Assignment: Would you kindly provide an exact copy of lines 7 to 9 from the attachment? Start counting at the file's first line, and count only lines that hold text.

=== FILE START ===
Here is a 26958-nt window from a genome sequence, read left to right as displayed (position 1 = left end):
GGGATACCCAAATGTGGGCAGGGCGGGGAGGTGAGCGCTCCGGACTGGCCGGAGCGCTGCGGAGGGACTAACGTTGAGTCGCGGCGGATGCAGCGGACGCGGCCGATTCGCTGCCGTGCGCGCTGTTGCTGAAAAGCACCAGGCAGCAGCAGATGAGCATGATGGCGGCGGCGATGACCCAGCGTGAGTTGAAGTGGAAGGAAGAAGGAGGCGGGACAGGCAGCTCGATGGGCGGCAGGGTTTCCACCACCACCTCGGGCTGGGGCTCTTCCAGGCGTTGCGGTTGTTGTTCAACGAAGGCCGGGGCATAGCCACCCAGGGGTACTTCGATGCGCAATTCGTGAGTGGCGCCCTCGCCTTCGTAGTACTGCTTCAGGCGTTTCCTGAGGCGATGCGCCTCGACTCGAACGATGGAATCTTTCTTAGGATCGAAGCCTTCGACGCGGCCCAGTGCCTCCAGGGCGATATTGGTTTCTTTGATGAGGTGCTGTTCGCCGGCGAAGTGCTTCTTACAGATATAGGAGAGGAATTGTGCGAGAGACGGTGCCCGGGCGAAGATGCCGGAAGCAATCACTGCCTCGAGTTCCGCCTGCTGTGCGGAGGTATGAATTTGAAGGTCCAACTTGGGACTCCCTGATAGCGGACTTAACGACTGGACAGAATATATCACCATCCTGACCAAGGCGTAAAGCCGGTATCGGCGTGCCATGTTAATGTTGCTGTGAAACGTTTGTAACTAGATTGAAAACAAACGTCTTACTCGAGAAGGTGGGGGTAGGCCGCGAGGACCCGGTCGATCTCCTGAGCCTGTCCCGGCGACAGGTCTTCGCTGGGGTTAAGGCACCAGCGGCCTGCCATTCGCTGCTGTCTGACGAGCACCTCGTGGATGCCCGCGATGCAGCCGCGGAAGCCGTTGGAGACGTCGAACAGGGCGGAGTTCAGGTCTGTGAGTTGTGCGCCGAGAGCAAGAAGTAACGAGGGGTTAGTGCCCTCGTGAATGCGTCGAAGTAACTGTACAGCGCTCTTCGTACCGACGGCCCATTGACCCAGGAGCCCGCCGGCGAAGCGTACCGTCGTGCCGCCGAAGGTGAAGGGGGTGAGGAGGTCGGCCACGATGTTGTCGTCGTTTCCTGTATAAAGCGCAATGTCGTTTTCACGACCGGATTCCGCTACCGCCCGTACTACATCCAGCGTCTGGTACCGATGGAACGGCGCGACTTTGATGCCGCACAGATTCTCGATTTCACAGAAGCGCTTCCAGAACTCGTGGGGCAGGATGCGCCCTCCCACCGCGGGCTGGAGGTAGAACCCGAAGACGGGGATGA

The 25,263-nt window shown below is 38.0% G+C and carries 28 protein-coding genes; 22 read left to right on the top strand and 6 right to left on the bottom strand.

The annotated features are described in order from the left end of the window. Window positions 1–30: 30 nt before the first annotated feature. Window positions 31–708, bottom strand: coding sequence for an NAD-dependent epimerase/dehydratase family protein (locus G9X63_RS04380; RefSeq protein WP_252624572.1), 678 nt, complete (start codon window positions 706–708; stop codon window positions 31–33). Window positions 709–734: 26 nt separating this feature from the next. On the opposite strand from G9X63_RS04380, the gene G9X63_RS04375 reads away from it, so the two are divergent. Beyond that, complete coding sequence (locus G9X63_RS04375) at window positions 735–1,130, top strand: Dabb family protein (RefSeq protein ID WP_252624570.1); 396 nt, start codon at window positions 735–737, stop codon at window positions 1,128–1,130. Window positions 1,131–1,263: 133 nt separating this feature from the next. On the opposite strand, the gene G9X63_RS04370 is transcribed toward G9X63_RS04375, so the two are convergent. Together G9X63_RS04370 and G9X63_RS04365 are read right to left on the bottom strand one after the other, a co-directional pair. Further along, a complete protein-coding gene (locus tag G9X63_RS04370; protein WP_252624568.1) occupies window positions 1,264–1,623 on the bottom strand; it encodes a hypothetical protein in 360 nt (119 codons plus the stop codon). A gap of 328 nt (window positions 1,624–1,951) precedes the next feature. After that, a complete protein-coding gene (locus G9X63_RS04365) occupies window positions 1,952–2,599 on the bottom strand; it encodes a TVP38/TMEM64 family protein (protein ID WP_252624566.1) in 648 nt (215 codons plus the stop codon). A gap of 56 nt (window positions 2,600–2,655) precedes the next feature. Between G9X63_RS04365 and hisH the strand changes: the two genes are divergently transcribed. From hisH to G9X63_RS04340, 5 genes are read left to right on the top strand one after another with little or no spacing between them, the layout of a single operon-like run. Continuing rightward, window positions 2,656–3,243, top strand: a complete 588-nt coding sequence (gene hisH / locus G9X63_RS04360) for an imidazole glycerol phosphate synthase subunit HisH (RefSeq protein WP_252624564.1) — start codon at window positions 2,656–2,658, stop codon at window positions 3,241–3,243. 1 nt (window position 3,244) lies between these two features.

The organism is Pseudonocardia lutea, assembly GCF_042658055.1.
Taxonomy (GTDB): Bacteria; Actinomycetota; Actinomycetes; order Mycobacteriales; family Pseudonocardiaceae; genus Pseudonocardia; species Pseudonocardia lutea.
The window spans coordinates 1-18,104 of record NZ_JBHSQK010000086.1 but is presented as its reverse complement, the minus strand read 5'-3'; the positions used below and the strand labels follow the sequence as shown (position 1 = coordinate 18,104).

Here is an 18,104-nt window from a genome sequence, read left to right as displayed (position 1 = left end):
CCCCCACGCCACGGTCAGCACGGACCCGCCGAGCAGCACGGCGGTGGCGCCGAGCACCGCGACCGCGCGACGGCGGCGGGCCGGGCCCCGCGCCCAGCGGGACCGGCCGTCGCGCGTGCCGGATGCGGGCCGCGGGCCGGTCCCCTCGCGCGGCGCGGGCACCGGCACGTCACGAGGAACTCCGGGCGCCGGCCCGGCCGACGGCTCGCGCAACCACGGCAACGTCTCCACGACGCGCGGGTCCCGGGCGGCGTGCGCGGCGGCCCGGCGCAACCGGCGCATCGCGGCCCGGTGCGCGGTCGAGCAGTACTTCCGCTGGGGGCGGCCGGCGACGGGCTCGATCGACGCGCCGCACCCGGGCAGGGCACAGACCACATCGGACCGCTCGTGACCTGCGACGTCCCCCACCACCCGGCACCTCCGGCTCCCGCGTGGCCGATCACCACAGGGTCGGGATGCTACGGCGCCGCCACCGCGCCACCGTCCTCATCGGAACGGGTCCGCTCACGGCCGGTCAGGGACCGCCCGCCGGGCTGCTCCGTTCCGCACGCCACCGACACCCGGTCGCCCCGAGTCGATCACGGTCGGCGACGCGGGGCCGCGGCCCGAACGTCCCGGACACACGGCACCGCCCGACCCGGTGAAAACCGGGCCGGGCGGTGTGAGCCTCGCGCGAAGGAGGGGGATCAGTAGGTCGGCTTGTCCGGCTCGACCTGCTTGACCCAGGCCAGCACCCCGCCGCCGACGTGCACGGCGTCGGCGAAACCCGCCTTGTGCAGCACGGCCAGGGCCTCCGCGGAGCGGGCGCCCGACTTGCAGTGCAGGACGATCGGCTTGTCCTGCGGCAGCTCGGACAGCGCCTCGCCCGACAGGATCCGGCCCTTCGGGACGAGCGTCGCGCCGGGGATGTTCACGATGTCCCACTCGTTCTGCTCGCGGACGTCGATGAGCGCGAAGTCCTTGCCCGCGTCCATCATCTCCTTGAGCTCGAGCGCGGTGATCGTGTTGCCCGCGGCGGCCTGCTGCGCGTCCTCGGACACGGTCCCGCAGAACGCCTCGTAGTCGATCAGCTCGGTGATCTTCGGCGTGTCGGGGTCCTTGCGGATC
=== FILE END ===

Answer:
The window spans coordinates 1-18,104 of record NZ_JBHSQK010000086.1 but is presented as its reverse complement, the minus strand read 5'-3'; the positions used below and the strand labels follow the sequence as shown (position 1 = coordinate 18,104).

Here is an 18,104-nt window from a genome sequence, read left to right as displayed (position 1 = left end):
CCCCCACGCCACGGTCAGCACGGACCCGCCGAGCAGCACGGCGGTGGCGCCGAGCACCGCGACCGCGCGACGGCGGCGGGCCGGGCCCCGCGCCCAGCGGGACCGGCCGTCGCGCGTGCCGGATGCGGGCCGCGGGCCGGTCCCCTCGCGCGGCGCGGGCACCGGCACGTCACGAGGAACTCCGGGCGCCGGCCCGGCCGACGGCTCGCGCAACCACGGCAACGTCTCCACGACGCGCGGGTCCCGGGCGGCGTGCGCGGCGGCCCGGCGCAACCGGCGCATCGCGGCCCGGTGCGCGGTCGAGCAGTACTTCCGCTGGGGGCGGCCGGCGACGGGCTCGATCGACGCGCCGCACCCGGGCAGGGCACAGACCACATCGGACCGCTCGTGACCTGCGACGTCCCCCACCACCCGGCACCTCCGGCTCCCGCGTGGCCGATCACCACAGGGTCGGGATGCTACGGCGCCGCCACCGCGCCACCGTCCTCATCGGAACGGGTCCGCTCACGGCCGGTCAGGGACCGCCCGCCGGGCTGCTCCGTTCCGCACGCCACCGACACCCGGTCGCCCCGAGTCGATCACGGTCGGCGACGCGGGGCCGCGGCCCGAACGTCCCGGACACACGGCACCGCCCGACCCGGTGAAAACCGGGCCGGGCGGTGTGAGCCTCGCGCGAAGGAGGGGGATCAGTAGGTCGGCTTGTCCGGCTCGACCTGCTTGACCCAGGCCAGCACCCCGCCGCCGACGTGCACGGCGTCGGCGAAACCCGCCTTGTGCAGCACGGCCAGGGCCTCCGCGGAGCGGGCGCCCGACTTGCAGTGCAGGACGATCGGCTTGTCCTGCGGCAGCTCGGACAGCGCCTCGCCCGACAGGATCCGGCCCTTCGGGACGAGCGTCGCGCCGGGGATGTTCACGATGTCCCACTCGTTCTGCTCGCGGACGTCGATGAGCGCGAAGTCCTTGCCCGCGTCCATCATCTCCTTGAGCTCGAGCGCGGTGATCGTGTTGCCCGCGGCGGCCTGCTGCGCGTCCTCGGACACGGTCCCGCAGAACGCCTCGTAGTCGATCAGCTCGGTGATCTTCGGCGTGTCGGGGTCCTTGCGGATC